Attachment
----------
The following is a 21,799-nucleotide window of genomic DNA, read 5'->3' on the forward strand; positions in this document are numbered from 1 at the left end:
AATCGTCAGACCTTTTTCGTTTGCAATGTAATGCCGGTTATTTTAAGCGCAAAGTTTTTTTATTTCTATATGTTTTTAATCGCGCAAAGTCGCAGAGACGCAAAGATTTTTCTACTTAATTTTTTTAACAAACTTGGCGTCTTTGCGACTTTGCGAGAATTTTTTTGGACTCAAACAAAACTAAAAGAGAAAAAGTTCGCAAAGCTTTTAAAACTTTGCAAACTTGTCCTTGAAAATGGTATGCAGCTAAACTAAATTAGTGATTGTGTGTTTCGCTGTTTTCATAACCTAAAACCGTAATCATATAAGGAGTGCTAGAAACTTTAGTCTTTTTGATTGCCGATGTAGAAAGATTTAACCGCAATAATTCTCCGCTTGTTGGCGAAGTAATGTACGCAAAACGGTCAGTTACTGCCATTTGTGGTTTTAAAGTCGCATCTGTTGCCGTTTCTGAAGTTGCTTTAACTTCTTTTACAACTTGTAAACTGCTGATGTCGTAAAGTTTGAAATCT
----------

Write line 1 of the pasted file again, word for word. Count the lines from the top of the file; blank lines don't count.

The following is a 21,799-nucleotide window of genomic DNA, read 5'->3' on the forward strand; positions in this document are numbered from 1 at the left end: